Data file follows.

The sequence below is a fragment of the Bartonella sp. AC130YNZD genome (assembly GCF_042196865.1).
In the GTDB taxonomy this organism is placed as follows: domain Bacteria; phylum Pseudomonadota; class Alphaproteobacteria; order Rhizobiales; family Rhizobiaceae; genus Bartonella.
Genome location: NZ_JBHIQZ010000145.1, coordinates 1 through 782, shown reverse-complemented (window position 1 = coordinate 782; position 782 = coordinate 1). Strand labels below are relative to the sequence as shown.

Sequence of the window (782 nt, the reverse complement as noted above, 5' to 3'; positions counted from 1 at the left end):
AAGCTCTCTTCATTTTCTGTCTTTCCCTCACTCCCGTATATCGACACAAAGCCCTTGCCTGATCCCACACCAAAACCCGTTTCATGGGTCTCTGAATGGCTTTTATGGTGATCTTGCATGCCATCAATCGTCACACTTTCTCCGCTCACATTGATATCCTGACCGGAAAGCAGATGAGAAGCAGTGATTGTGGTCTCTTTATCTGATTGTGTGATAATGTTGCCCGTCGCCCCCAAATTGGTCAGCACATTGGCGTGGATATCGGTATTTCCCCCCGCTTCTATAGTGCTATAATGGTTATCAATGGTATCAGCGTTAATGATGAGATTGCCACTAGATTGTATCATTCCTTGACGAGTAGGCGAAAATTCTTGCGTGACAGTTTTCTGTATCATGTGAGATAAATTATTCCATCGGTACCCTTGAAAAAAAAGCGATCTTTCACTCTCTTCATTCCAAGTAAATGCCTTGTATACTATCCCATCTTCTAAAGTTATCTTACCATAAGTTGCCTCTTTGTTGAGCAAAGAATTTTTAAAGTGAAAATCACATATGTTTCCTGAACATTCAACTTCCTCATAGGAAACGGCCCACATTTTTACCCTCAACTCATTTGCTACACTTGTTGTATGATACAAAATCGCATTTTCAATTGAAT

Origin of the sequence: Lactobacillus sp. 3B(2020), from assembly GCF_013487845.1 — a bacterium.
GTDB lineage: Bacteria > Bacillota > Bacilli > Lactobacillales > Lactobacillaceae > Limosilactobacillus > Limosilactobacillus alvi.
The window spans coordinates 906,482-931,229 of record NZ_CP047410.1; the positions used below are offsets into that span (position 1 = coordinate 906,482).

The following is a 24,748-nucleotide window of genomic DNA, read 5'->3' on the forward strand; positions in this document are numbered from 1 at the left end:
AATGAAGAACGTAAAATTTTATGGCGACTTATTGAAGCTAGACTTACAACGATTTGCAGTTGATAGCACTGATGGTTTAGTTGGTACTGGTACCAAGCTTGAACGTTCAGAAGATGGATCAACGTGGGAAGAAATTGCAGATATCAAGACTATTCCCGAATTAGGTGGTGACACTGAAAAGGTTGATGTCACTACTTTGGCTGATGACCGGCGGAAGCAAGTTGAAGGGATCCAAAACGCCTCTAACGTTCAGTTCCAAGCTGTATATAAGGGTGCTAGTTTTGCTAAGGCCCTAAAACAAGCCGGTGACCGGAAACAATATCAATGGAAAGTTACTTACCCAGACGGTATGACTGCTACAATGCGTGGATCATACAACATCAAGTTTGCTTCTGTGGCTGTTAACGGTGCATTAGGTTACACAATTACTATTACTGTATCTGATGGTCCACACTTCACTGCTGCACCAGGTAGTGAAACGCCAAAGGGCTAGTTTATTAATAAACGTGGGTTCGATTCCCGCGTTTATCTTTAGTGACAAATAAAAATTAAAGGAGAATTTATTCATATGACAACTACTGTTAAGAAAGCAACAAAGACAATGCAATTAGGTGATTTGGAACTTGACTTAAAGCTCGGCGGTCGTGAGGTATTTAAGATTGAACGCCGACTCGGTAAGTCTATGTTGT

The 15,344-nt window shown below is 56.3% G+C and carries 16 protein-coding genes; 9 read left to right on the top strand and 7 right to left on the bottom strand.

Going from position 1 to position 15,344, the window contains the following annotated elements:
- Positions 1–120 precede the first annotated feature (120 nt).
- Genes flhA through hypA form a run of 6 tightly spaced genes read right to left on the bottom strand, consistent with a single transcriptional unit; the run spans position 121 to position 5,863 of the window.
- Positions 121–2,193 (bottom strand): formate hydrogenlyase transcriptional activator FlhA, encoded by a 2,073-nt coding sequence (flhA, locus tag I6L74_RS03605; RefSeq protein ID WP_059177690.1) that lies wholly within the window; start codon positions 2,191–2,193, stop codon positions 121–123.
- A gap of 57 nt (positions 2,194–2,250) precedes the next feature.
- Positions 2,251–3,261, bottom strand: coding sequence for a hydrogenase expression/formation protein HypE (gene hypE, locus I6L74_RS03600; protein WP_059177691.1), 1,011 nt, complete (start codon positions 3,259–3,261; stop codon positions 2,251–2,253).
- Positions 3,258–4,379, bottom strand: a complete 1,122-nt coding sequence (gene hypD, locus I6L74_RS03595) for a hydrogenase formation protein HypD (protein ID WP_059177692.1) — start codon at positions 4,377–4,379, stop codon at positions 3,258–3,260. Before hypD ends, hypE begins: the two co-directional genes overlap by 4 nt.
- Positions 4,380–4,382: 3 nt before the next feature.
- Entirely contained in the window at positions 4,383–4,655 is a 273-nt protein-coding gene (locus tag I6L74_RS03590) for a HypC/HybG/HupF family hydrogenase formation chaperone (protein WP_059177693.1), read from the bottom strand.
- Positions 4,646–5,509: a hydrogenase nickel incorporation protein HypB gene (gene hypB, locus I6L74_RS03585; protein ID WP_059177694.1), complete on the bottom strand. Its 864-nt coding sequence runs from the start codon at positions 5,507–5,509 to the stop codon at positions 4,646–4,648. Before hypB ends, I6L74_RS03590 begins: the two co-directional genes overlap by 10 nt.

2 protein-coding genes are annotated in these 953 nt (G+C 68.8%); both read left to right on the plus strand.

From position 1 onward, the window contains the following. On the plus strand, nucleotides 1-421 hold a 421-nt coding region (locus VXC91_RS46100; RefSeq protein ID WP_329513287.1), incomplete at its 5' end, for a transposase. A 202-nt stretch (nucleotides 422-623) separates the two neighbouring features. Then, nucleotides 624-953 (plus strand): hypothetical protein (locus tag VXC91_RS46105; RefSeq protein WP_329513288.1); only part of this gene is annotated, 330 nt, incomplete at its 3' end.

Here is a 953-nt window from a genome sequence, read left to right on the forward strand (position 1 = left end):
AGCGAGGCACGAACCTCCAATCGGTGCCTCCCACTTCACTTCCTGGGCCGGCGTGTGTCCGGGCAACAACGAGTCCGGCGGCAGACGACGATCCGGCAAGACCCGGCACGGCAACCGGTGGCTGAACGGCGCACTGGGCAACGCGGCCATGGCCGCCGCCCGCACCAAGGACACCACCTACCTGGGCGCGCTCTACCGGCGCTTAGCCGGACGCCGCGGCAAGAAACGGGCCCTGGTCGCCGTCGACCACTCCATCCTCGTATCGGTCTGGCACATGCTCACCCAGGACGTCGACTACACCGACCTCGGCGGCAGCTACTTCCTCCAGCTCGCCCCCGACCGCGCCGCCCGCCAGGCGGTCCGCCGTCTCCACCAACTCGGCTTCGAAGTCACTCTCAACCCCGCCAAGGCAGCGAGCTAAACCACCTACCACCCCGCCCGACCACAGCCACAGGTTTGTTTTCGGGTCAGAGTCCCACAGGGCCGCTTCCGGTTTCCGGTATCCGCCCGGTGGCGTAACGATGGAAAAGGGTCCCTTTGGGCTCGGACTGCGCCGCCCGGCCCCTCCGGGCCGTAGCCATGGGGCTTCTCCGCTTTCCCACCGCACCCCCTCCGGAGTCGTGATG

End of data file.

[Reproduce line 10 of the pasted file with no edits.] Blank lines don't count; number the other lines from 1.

AATGAAGAACGTAAAATTTTATGGCGACTTATTGAAGCTAGACTTACAACGATTTGCAGTTGATAGCACTGATGGTTTAGTTGGTACTGGTACCAAGCTTGAACGTTCAGAAGATGGATCAACGTGGGAAGAAATTGCAGATATCAAGACTATTCCCGAATTAGGTGGTGACACTGAAAAGGTTGATGTCACTACTTTGGCTGATGACCGGCGGAAGCAAGTTGAAGGGATCCAAAACGCCTCTAACGTTCAGTTCCAAGCTGTATATAAGGGTGCTAGTTTTGCTAAGGCCCTAAAACAAGCCGGTGACCGGAAACAATATCAATGGAAAGTTACTTACCCAGACGGTATGACTGCTACAATGCGTGGATCATACAACATCAAGTTTGCTTCTGTGGCTGTTAACGGTGCATTAGGTTACACAATTACTATTACTGTATCTGATGGTCCACACTTCACTGCTGCACCAGGTAGTGAAACGCCAAAGGGCTAGTTTATTAATAAACGTGGGTTCGATTCCCGCGTTTATCTTTAGTGACAAATAAAAATTAAAGGAGAATTTATTCATATGACAACTACTGTTAAGAAAGCAACAAAGACAATGCAATTAGGTGATTTGGAACTTGACTTAAAGCTCGGCGGTCGTGAGGTATTTAAGATTGAACGCCGACTCGGTAAGTCTATGTTGT